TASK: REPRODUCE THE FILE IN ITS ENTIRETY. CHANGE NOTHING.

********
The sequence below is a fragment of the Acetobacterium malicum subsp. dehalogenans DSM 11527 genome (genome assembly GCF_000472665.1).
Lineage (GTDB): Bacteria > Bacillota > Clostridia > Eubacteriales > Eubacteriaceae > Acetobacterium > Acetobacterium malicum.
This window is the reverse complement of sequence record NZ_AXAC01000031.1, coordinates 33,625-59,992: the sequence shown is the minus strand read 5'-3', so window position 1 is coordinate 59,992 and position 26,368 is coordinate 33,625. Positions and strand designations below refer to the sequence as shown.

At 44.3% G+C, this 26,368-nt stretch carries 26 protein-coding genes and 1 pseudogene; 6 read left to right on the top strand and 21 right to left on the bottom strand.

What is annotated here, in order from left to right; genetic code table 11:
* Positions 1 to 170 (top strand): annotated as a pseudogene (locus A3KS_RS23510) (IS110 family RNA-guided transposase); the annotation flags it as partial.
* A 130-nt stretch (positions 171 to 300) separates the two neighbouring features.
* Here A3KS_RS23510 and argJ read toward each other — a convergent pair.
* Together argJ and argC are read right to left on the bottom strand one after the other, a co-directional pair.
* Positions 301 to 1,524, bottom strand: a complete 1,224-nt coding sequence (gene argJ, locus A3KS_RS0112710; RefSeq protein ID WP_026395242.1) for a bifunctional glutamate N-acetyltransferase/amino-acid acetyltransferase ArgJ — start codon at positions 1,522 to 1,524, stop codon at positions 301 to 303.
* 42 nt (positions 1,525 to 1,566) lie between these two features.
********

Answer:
The sequence below is a fragment of the Acetobacterium malicum subsp. dehalogenans DSM 11527 genome (genome assembly GCF_000472665.1).
Lineage (GTDB): Bacteria > Bacillota > Clostridia > Eubacteriales > Eubacteriaceae > Acetobacterium > Acetobacterium malicum.
This window is the reverse complement of sequence record NZ_AXAC01000031.1, coordinates 33,625-59,992: the sequence shown is the minus strand read 5'-3', so window position 1 is coordinate 59,992 and position 26,368 is coordinate 33,625. Positions and strand designations below refer to the sequence as shown.

At 44.3% G+C, this 26,368-nt stretch carries 26 protein-coding genes and 1 pseudogene; 6 read left to right on the top strand and 21 right to left on the bottom strand.

What is annotated here, in order from left to right; genetic code table 11:
* Positions 1 to 170 (top strand): annotated as a pseudogene (locus A3KS_RS23510) (IS110 family RNA-guided transposase); the annotation flags it as partial.
* A 130-nt stretch (positions 171 to 300) separates the two neighbouring features.
* Here A3KS_RS23510 and argJ read toward each other — a convergent pair.
* Together argJ and argC are read right to left on the bottom strand one after the other, a co-directional pair.
* Positions 301 to 1,524, bottom strand: a complete 1,224-nt coding sequence (gene argJ, locus A3KS_RS0112710; RefSeq protein ID WP_026395242.1) for a bifunctional glutamate N-acetyltransferase/amino-acid acetyltransferase ArgJ — start codon at positions 1,522 to 1,524, stop codon at positions 301 to 303.
* 42 nt (positions 1,525 to 1,566) lie between these two features.